How to Introduce Democracy Into Data Interpretation


How to Introduce Democracy Into Data Interpretation



For a long time now it’s been a dream within enterprises for the business managers to be more aware of customer data.  After all, the theory goes, they’re the ones who need the information; they’re the ones who know how it should be managed and they’re the ones who are looking for the end result.

It’s a neat idea but it’s one that’s not really been achievable so far – data and the way it has been collected and managed have been in the domain of the software developers, and while there have been attempts by companies to put more power in the hands of executives there’s been little joy so far – mainly because the attempts to make the software less complex haven’t really worked: they’re still far too close to programming and the business leaders haven’t had the requisite skill-set.

For the last few years, however, companies have become more attuned to the idea that they have a wealth of customer data at their fingertips and they should be making better use of it. There’s been a realisation that to improve company performance and to understand customers better then it’s essential to analyse data better. And who better to analyse data than the people who are using it?

The key phrase is democratisation of data – the act of putting information in the hands of business managers. It’s been the key driver for many companies over the past few years. Currently, much of the interpretation has to be done by data scientists – the so-called sexiest job of the 21st century – and these wizards of manipulation do not come cheap. And so, the impetus is to cut out this part of the process and let executives make use of the data.

But like so many advances, the reality has not reflected the reality. According to a New Vantage Partners survey of US companies, there’s been plenty of investment in AI and data analytics but this has not been reflected in any significant gains. The research suggests that fewer than half say they are competing on data and analytics, while only about a quarter claim to have created a data-driven culture.

It’s clear then that heavy investment in data analytics is not always producing results. The New Vantage Partners’ survey reveals this: seventy seven percent of respondents said that business adoption was a major problem.  And it is business that’s the problem – only 5 percent of the respondents think the issues are technological.

There’s definitely a gap here: businesses need access to the relevant data and companies are producing that data but it’s not being used in the right way.  For democratisation of data to become more than a glib buzz phrase, there’s a need to address that gap.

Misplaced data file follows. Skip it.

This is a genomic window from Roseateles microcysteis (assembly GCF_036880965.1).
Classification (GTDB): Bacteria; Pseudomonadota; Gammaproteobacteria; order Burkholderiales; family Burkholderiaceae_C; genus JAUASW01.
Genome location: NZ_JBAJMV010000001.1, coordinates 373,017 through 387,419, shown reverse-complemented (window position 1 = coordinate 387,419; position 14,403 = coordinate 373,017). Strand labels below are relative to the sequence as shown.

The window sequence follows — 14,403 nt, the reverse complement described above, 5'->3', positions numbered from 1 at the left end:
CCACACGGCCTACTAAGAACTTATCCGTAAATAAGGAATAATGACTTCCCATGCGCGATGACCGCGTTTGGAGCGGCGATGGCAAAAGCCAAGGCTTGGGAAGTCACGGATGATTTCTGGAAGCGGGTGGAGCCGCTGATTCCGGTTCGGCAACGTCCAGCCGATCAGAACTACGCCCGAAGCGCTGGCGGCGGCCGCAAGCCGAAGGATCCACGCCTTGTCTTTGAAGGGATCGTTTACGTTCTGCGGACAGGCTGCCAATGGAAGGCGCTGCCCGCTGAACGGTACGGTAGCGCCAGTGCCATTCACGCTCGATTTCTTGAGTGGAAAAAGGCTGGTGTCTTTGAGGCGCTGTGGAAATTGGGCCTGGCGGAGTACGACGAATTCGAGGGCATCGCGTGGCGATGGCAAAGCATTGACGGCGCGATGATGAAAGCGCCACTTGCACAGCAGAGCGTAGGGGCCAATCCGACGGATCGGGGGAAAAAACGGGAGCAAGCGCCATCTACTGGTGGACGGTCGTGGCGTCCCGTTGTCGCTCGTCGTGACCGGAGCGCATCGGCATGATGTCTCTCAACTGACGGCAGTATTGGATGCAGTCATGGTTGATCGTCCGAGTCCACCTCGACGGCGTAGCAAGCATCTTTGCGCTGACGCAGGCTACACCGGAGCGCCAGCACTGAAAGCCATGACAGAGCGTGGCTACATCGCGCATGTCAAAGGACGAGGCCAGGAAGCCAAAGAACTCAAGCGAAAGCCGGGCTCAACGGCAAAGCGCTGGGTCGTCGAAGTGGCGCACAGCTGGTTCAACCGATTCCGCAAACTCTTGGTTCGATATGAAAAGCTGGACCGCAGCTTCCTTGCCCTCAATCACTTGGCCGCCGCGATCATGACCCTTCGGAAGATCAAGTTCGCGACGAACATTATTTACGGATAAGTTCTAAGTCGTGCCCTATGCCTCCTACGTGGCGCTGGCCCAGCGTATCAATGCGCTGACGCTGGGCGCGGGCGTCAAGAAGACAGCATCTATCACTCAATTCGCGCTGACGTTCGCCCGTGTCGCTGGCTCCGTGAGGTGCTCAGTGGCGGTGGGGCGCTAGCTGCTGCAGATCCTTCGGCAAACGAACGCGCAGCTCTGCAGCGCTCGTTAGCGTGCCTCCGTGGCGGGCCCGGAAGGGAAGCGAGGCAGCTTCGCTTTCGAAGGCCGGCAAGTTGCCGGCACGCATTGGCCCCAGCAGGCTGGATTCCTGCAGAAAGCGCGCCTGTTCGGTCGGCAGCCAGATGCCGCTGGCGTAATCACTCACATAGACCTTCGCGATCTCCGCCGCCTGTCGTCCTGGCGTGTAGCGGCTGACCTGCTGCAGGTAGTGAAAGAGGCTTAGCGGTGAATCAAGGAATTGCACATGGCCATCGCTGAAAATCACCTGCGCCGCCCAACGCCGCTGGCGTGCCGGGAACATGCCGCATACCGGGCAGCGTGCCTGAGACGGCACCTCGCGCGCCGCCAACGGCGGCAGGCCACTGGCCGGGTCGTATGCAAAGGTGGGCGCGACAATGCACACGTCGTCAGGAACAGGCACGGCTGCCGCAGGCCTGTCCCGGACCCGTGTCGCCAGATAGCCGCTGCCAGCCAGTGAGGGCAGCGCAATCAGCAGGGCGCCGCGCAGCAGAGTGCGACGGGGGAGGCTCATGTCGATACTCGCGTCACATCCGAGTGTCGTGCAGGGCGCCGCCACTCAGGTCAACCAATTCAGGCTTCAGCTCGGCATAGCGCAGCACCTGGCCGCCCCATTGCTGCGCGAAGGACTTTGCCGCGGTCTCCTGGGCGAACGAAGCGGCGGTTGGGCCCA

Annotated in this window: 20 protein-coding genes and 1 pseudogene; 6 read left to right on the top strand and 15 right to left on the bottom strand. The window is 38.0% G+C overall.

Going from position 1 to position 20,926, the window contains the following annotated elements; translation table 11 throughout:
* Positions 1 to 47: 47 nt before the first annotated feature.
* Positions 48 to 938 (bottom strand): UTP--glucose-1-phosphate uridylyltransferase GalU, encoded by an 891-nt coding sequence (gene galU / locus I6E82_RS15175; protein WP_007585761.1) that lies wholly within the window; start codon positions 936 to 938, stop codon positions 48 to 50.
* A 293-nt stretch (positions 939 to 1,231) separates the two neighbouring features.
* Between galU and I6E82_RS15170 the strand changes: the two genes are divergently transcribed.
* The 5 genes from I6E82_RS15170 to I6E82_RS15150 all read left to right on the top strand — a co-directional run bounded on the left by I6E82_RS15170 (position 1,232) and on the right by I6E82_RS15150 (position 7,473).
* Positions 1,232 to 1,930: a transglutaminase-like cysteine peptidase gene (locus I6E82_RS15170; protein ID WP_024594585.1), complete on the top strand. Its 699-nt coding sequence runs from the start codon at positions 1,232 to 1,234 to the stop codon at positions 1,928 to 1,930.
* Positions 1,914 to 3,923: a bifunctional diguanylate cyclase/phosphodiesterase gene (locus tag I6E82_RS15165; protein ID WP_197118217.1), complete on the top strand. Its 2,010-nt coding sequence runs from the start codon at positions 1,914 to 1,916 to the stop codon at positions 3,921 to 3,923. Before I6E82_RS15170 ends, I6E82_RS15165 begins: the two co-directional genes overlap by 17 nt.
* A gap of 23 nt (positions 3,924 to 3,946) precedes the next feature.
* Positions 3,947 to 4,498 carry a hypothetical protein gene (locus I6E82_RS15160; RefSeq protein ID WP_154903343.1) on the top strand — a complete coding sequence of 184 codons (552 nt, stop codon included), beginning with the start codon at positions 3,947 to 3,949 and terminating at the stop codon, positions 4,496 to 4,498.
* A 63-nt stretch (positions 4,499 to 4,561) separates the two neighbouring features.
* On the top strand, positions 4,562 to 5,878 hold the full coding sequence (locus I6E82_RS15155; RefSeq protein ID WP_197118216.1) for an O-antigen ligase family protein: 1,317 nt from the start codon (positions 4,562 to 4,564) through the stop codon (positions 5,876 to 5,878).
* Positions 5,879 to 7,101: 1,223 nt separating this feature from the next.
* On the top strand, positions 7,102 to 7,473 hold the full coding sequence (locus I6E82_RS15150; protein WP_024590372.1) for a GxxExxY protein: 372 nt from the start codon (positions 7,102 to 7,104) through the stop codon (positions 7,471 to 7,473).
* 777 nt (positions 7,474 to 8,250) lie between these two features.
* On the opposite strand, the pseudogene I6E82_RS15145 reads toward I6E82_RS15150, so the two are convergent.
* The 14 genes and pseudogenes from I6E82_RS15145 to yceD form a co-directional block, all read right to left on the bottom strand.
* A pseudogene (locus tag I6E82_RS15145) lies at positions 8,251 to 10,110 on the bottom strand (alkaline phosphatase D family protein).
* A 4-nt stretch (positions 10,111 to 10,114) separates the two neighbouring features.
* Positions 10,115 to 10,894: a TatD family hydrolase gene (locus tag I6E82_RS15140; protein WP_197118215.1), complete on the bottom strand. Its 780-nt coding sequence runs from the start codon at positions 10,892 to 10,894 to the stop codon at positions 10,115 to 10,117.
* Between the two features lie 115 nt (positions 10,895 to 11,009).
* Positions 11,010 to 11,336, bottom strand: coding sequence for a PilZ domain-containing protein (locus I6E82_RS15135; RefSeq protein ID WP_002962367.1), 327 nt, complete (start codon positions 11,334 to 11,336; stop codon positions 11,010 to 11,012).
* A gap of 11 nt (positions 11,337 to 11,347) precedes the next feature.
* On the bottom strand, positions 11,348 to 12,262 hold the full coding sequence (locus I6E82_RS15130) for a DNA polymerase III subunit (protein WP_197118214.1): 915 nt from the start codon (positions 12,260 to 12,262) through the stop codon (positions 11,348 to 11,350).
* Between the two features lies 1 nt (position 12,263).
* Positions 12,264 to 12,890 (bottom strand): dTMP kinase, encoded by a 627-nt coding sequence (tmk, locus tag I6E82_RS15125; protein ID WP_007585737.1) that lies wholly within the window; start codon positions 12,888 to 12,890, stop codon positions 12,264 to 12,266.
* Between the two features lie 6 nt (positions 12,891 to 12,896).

Fortunately, there are such tools are available. Microsoft has gathered together a variety of products which, combined, can give business managers all the detailed information that they need.

Microsoft’s Customer Insights offers executives access to all the information they could possibly want. Used in conjunction with Microsoft’s Power BI, which links to a variety of data sources, executives can build their own presentations in a way that suits them.

The software is, as its name implies, a way to pull together data to provide accurate real-time information on customer actions to give genuine insights.  One of the stumbling blocks that have hindered executive attempts to do this in the past has been that so much of the information has been siloed and hard to access. And if it were accessible, there would have been a time lag in producing the relevant information – businesses need up-to-date reports - relying on IT departments to pull the data together in time was always a risk. And that’s before the cost of bringing in data scientists to interpret it.

And that’s before you consider the jumble of information sources: structured and unstructured data (such as mobile texts and video feeds), financial reports, CRM information and anything else that a company could want to consider. It’s never easy trying to pull together disparate information sources but Microsoft does make the task easier.

And QUANTIQ can be a partner in this. We can provide workshops that enable executives to make the most of Microsoft’s products.  The tools are there and once business managers have them in their hands they’ll be able to drive their own reports.

We offer a variety of services to help business solve their data issues.  Companies looking to garner further information on customer patterns would benefit from the QUANTIQ Customer Insights in a Day workshop. As the name suggests, these will enable managers to get to grips with Microsoft’s software and help unlock the data hidden with your corporate information – whether that be structured or unstructured.

The workshop won’t turn anyone into data scientist within a day but it will greatly assist in an understanding of how your customers are operating with corresponding benefits for your bottom line.

And this could be complemented by QUANTIQ’s Dashboard in a Day workshop, helping you learn how to make the most out of Power BI for Dynamics 365, helping to create dashboards that will help model any corporate data.

The combination of QUANTIQ and Microsoft could be game changer.  Businesses have been heading in the wrong direction. According to the New Vantage Partners, only 31 percent of companies claim to be data-driven, that’s compared to 37 percent in 2017. Companies in the past have found that the reality differs from the theory, but there is a way forward.  QUANTIQ is committed to constructing a way for businesses to make the best use of all available data within an enterprise, finally making the democratisation of data a reality. Contact us today to start your journey to Democratised Data.